Poisonous secrecy: the roots of Flint’s water crisis

“Flint’s water crisis was not the first in this country and, tragically, without greater sunlight and public scrutiny, it will not be the last,” says OTG.

Read more in the Battle Creek Enquirer about how government secrecy contributed to the Flint crisis, and how transparency measures in its wake have not gone far enough to prevent future disasters.

In the case of Washington D.C., while the EPA knew in 2002 of the dangerous lead levels in Washington’s water, journalists and independent researchers had to fight, through research and FOIA requests, to gain the access to information needed to force officials to take action.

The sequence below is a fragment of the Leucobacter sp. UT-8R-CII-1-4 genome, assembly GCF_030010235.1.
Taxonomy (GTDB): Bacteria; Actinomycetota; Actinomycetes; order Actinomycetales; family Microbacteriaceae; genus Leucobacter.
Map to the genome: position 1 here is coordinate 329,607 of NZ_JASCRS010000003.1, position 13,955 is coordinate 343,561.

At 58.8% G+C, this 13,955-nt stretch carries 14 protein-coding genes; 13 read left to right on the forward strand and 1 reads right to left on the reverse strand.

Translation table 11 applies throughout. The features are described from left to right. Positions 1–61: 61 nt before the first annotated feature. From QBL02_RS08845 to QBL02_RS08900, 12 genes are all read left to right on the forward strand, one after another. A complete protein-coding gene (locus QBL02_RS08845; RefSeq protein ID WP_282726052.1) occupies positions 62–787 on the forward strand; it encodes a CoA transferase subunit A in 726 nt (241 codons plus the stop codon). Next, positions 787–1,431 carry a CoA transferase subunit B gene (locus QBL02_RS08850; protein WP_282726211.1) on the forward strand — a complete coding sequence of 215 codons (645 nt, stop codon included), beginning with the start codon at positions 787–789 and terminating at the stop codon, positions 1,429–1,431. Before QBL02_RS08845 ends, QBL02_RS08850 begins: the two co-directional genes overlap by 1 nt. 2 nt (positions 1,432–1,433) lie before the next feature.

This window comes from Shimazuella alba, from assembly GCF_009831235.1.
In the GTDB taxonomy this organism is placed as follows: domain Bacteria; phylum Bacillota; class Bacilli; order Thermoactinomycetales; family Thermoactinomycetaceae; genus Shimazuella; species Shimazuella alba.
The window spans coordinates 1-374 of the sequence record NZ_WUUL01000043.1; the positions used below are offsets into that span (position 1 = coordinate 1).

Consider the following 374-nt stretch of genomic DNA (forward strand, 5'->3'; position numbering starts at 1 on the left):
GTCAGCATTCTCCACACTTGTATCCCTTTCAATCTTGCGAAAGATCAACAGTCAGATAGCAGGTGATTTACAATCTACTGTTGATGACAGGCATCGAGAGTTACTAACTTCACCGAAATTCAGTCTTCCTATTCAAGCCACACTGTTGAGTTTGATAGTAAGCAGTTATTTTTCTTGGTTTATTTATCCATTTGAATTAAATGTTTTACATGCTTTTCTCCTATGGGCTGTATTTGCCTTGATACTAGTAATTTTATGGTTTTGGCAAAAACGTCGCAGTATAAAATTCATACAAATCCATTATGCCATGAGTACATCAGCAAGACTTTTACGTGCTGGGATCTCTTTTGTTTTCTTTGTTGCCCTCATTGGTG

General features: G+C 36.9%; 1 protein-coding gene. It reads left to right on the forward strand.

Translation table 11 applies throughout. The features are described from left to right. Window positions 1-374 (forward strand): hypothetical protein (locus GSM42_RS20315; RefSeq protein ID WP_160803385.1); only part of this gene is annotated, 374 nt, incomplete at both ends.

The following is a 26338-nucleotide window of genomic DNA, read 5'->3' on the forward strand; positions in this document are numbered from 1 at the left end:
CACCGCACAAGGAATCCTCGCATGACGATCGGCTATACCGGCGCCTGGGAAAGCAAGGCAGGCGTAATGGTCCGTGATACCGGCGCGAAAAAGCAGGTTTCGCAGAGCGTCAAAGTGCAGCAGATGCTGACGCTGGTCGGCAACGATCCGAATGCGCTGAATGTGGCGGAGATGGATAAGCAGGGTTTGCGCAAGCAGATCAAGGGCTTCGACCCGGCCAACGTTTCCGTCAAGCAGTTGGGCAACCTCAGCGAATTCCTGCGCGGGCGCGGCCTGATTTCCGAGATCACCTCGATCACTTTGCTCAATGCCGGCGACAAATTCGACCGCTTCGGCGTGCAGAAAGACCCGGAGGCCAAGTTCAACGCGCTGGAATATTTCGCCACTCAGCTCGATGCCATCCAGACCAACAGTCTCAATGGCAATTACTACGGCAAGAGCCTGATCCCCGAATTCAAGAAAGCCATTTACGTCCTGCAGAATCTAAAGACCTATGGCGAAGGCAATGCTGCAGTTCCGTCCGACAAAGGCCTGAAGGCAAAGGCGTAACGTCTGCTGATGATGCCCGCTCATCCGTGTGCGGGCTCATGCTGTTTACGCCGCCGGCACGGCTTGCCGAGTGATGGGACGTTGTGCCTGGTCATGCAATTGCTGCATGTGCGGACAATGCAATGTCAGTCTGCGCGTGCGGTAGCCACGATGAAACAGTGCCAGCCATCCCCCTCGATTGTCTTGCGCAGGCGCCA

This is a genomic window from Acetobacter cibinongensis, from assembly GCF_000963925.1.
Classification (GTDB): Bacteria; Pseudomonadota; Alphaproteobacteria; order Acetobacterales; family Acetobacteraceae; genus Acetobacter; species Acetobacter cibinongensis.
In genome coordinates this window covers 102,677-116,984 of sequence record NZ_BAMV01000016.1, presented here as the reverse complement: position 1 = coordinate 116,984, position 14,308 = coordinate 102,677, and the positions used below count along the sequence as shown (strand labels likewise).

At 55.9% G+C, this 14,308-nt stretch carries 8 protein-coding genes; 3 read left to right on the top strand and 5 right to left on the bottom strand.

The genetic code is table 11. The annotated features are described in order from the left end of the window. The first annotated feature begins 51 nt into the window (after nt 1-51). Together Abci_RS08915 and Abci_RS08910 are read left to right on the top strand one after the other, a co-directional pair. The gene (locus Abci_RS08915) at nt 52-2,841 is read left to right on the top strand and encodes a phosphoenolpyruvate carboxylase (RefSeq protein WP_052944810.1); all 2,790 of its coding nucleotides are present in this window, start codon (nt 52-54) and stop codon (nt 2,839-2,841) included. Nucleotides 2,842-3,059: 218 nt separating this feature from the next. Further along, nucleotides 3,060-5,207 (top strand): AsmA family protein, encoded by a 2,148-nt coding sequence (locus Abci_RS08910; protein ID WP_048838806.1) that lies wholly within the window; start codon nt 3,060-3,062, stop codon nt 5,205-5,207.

The Centers for Disease Control and Prevention finally admitted in 2010 it had misled the public on the dangers of D.C.’s drinking water, after years of contamination had affected the health and futures of hundreds of young children.

One comment

  1. Antonio D'Antonio says:

    It’s examples such as this where the government keeps important information from reaching a group of it’s own citizens that will highly impact their health and other government secrets that are eventually declassified and revealed to the public, such as Operation Northwoods and Operation Gladio, that lead me to believe that the murdering of a president where members of the government are involved is more than just a so-called conspiracy theory.

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